HTML and CSS Reference
● The content of the definition list is as follows:
Question: Our dog, Sparky, likes to eat whatever the kids are snacking on.
Is it OK for the dog to eat chocolate?”
Answer: Chocolate is toxic to dogs. Please do not feed your dog chocolate.
Try playing a game with your children—when you feed them people treats
they can feed Sparky dog treats.
2. Configure the CSS. Open fishcreek.css in Notepad. Edit the style rules as follows:
● The fish navigation image area is quite wide. Modify the style rules and change
the width of the page content container id from 80 percent to 700 pixels.
● Modify the style rules for the h1 selector. Delete the existing style rules. Add a
new style rule to center the image (use text-align:center ).
● Configure the id named imgnav to be centered (use text-align:center ).
● Configure the img selector not to display a border.
Save the fishcreek.css file.
3. Save and Test. Save your page and test it in a browser. If your images do not
appear or your image links do not work, examine your work carefully. Use
Windows Explorer to verify that the images are saved in your fishcreek folder.
Examine the src attribute on the image tags to be sure you spelled the image
names correctly. Another useful troubleshooting technique is to validate the
XHTML and CSS code. See Chapters 2 and 3 for Hands-On Practice exercises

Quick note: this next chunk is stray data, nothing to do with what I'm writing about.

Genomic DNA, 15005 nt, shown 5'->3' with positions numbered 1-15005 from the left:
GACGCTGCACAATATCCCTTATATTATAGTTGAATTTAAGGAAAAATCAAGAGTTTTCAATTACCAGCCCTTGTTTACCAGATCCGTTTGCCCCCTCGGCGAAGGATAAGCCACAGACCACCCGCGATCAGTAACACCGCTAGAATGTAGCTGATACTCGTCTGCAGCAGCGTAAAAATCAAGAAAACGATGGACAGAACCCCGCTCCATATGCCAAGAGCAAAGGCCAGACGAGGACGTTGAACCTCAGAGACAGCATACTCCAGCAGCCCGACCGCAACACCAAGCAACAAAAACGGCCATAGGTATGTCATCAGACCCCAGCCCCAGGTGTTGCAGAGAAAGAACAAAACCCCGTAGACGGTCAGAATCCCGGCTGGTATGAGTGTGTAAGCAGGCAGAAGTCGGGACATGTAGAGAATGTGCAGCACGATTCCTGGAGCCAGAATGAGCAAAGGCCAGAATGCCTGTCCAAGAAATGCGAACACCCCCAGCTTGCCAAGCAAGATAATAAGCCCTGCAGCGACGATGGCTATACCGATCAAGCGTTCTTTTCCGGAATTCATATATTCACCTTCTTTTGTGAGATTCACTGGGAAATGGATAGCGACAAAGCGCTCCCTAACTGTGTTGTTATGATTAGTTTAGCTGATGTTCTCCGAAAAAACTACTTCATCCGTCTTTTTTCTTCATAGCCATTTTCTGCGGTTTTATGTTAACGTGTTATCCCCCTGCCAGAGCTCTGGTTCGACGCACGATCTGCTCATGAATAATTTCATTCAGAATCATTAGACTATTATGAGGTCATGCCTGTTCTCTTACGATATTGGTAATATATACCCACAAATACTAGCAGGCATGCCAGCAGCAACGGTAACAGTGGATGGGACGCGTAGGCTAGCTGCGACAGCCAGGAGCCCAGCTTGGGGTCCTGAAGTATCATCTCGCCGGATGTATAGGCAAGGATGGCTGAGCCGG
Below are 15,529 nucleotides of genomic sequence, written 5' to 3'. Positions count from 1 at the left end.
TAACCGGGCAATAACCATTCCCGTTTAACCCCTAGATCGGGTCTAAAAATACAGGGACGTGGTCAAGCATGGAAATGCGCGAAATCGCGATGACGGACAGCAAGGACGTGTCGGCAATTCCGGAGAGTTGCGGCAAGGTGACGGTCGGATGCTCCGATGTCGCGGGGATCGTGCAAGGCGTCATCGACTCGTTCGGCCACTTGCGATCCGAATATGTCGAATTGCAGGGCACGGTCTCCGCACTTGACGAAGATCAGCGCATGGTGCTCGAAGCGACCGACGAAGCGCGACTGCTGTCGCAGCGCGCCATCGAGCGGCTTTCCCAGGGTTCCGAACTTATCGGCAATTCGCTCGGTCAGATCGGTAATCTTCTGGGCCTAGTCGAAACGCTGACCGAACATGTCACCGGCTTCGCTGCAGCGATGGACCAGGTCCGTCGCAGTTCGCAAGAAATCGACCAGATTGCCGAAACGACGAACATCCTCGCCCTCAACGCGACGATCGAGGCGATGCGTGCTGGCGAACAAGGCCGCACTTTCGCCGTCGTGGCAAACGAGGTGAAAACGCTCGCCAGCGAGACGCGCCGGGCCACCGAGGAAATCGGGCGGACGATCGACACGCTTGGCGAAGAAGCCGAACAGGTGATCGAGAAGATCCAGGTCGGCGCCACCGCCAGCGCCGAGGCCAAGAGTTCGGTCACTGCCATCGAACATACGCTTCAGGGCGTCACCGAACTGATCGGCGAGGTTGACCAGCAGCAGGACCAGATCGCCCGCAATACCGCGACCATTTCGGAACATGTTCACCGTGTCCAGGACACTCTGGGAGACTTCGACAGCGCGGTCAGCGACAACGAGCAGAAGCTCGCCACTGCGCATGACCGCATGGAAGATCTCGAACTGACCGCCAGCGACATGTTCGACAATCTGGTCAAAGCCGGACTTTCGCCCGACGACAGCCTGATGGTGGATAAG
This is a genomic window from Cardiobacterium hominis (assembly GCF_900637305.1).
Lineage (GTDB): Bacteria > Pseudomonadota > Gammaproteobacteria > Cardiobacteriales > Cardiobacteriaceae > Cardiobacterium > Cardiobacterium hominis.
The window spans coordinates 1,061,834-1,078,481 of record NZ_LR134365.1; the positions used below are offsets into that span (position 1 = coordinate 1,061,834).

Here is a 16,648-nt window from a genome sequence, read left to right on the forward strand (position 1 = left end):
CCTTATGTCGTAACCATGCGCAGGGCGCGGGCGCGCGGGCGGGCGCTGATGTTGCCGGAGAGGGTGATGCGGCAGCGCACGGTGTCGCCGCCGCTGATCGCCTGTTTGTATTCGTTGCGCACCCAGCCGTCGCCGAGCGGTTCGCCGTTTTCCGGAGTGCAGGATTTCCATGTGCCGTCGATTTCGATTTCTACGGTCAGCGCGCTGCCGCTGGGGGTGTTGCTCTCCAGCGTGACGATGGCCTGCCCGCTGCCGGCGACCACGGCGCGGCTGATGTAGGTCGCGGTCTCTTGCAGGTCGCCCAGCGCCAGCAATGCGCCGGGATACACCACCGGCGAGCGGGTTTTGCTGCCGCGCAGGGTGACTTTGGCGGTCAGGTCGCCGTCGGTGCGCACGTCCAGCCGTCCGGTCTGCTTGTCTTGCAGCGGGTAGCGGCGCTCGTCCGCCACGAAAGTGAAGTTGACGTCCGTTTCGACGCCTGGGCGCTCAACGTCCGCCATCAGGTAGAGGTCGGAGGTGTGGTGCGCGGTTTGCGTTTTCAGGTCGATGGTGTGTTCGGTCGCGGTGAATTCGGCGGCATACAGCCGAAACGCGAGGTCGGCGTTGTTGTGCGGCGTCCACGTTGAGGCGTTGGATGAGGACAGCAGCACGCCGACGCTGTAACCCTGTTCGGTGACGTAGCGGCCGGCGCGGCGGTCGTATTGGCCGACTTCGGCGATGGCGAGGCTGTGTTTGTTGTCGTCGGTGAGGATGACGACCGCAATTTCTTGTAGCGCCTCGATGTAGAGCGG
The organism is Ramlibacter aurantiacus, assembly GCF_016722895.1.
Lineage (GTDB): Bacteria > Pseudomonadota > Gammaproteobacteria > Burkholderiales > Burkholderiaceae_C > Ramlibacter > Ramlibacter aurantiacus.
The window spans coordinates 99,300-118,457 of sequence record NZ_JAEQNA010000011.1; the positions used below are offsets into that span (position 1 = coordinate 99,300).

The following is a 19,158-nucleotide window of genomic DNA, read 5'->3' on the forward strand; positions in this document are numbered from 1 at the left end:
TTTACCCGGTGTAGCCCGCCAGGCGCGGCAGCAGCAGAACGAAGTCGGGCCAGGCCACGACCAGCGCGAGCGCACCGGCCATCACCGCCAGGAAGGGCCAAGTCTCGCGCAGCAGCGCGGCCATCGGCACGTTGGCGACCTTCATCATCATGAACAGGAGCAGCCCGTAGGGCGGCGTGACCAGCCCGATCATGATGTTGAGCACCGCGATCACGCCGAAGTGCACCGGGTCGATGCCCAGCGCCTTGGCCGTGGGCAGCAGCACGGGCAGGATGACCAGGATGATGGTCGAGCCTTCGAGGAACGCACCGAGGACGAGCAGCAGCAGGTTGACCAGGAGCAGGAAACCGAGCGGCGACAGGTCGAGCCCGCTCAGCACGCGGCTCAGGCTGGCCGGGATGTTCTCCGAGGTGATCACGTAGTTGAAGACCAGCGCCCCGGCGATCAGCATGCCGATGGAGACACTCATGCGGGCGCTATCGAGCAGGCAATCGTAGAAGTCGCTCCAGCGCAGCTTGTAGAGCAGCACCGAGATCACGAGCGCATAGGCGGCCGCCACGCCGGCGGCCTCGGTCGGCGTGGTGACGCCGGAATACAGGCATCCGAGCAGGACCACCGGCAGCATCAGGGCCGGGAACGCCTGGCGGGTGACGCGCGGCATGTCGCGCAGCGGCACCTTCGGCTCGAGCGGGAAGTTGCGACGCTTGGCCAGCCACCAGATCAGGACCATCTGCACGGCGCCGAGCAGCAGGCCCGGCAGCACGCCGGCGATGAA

that describe how to use these validators.
4. The Home and Services Pages. Modify the Home page (index.html) and Services
page (services.html) to look similar to the Ask the Vet page you just created. Save
and test your pages. Notice how the use of coordinating logo and navigation
images helped to unite the Web site visually. To provide accessibility, the original
text navigation links were not deleted. Instead, they were moved to the bottom of
the page. It is common for sites that use images for main navigation to provide
simple text links at the lower portion of each Web page.
Focus on Accessibility
Pasha the Painter
See Chapter 2 for an introduction to the Pasha the Painter Case Study. Figure 2.34
shows a site map for Pasha the Painter. The Home page and Services page were created
in earlier chapters. You will continue to work with this Web site in this case study and
create the Testimonials page, as shown in Figure 4.41 (shown also in the color insert
section). You will then modify the other pages so they are consistent with the new
Hands-On Practice Case
Obtain the images used in this case study from the student files. The images are located
in the Chapter4/CaseStudyStarters/Painter folder. The images are: painterlogo.gif (Figure
4.42), paintroom.jpg (Figure 4.43), paintroom_small.jpg (Figure 4.44), undecorated.jpg
(Figure 4.45), and undecorated_small.jpg (Figure 4.46). Save the files in your painter
1. The Testimonials Page. Use the Services page as the starting point for the
Testimonials page. Launch Notepad and open the services.html file in the painter